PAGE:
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Peter Walker: Track 3637 in area near Cruach Eoghanach, S Donegal/W Tyrone (Ireland)
Cruach Eoghanach
Length: 10.4km, Creator time taken: 1h24m, Ascent: 329m,
Descent: 222m

Places: Start at H04779 87706, Cruach Eoghanach, end at H05141 85825 1.9km S from Start
Logged as completed by 1

Cruach Eoghanach is a handy outing on the days when you get out of the car, feel the force of the wind and rain, look at the main Bluestacks on the other side of the road and think 'sod this for a game of soldiers'.
Indy and myself parked up near the quarry on the road branching off the N15 (see madfrankie's notes on this summit) and followed the track south. I was using the 3rd edition of OSI sheet 11, a map whose approximations and embellishments hereabouts were already well known to me. Suffice to say the route up the mountain isn't quite as represented on it...just follow the track south past a couple of turns (see the track for where my attempts to interpret the map were undone by reality) before turning properly uphill at an obvious junction. From here it's steady going to the top, with a short dip being crossed before the final short climb.
If one can disregard the radio gubbins up there it's an impressively wild area, but Indy had been promised there was ham back in the car so we didn't linger.
Indy out on the wily windy moors

Uploaded on: Sun, 15 Oct 2017 (18:25:43)
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NOTE: ALL information such as Ascent, Length and Creator time taken etc should be regarded as approximate. The creator's comments are opinions and may not be accurate or still correct.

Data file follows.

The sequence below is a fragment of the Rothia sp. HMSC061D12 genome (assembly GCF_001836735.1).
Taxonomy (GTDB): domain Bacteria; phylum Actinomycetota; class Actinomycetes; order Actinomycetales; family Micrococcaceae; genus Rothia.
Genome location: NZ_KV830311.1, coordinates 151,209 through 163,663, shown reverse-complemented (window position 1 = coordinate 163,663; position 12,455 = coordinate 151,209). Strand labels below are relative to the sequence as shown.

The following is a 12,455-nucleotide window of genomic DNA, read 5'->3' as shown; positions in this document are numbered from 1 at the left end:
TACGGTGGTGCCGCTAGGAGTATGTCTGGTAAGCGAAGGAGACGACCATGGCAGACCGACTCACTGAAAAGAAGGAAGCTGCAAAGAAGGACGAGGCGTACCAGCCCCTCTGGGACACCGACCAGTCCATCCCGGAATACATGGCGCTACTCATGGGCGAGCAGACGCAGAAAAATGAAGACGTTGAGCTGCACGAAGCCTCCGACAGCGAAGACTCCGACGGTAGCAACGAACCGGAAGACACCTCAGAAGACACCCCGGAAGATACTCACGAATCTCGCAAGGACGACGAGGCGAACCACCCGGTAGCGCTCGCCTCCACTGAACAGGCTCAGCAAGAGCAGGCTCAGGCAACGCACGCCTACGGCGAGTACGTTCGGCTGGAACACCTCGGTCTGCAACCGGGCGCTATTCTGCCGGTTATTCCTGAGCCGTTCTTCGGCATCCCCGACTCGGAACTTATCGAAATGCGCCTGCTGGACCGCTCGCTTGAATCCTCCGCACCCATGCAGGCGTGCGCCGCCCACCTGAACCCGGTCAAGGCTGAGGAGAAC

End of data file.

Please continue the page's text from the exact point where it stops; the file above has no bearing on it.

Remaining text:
Your time to complete will depend on your speed plus break time and your mode of transport. For walkers: Naismith's rule, an approximate though often inaccurate estimate, suggests a time of 2h 38m + time stopped for breaks
NOTE: It is up to you to ensure that your route is appropriate for you and your party to follow bearing in mind all factors such as safety, weather conditions, experience and access permission.

* Note: A GPS Height in the elevation profile is sourced from the device that recorded the track. An "SRTM" height is derived from a model of elevations for parts of the earth. More detail

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Some mapping:
Open Street Map
(Various variations used.)
British summit data courtesy:
Database of British & Irish Hills
(Creative Commons Licence), a Hill-walking Website for the island of Ireland. 2100 Summiteers, 1400 Contributors, Monthly Newsletter since 2007